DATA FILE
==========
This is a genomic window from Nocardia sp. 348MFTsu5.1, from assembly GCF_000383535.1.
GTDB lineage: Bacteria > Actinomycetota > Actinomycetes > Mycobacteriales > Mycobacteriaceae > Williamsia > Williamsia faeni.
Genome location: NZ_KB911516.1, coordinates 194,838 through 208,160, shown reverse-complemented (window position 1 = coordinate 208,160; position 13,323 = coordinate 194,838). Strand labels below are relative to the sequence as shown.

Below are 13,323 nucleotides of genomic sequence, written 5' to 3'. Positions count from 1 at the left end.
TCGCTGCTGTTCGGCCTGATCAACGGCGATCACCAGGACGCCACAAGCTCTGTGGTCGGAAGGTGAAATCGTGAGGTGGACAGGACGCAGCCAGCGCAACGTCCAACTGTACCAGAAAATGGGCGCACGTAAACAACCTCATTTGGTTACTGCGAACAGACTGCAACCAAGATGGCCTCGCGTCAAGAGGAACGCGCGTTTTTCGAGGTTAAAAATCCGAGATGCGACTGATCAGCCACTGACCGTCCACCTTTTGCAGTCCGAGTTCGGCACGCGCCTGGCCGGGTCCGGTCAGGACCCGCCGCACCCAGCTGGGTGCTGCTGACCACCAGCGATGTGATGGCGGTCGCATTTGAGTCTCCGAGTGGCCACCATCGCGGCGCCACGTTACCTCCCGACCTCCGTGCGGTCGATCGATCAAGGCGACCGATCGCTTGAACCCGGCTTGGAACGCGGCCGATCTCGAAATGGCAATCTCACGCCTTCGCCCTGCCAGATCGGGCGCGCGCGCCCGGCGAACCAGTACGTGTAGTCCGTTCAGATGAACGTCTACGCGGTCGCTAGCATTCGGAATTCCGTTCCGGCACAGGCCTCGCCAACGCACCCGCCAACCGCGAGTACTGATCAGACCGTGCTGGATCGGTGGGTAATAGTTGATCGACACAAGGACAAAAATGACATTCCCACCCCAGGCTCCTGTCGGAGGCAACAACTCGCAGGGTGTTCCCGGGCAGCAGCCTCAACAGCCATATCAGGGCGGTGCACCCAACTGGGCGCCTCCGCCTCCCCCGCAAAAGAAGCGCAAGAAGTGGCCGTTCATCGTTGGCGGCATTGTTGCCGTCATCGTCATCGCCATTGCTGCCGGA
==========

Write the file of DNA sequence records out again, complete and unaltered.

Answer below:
This is a genomic window from Nocardia sp. 348MFTsu5.1, from assembly GCF_000383535.1.
GTDB lineage: Bacteria > Actinomycetota > Actinomycetes > Mycobacteriales > Mycobacteriaceae > Williamsia > Williamsia faeni.
Genome location: NZ_KB911516.1, coordinates 194,838 through 208,160, shown reverse-complemented (window position 1 = coordinate 208,160; position 13,323 = coordinate 194,838). Strand labels below are relative to the sequence as shown.

Below are 13,323 nucleotides of genomic sequence, written 5' to 3'. Positions count from 1 at the left end.
TCGCTGCTGTTCGGCCTGATCAACGGCGATCACCAGGACGCCACAAGCTCTGTGGTCGGAAGGTGAAATCGTGAGGTGGACAGGACGCAGCCAGCGCAACGTCCAACTGTACCAGAAAATGGGCGCACGTAAACAACCTCATTTGGTTACTGCGAACAGACTGCAACCAAGATGGCCTCGCGTCAAGAGGAACGCGCGTTTTTCGAGGTTAAAAATCCGAGATGCGACTGATCAGCCACTGACCGTCCACCTTTTGCAGTCCGAGTTCGGCACGCGCCTGGCCGGGTCCGGTCAGGACCCGCCGCACCCAGCTGGGTGCTGCTGACCACCAGCGATGTGATGGCGGTCGCATTTGAGTCTCCGAGTGGCCACCATCGCGGCGCCACGTTACCTCCCGACCTCCGTGCGGTCGATCGATCAAGGCGACCGATCGCTTGAACCCGGCTTGGAACGCGGCCGATCTCGAAATGGCAATCTCACGCCTTCGCCCTGCCAGATCGGGCGCGCGCGCCCGGCGAACCAGTACGTGTAGTCCGTTCAGATGAACGTCTACGCGGTCGCTAGCATTCGGAATTCCGTTCCGGCACAGGCCTCGCCAACGCACCCGCCAACCGCGAGTACTGATCAGACCGTGCTGGATCGGTGGGTAATAGTTGATCGACACAAGGACAAAAATGACATTCCCACCCCAGGCTCCTGTCGGAGGCAACAACTCGCAGGGTGTTCCCGGGCAGCAGCCTCAACAGCCATATCAGGGCGGTGCACCCAACTGGGCGCCTCCGCCTCCCCCGCAAAAGAAGCGCAAGAAGTGGCCGTTCATCGTTGGCGGCATTGTTGCCGTCATCGTCATCGCCATTGCTGCCGGA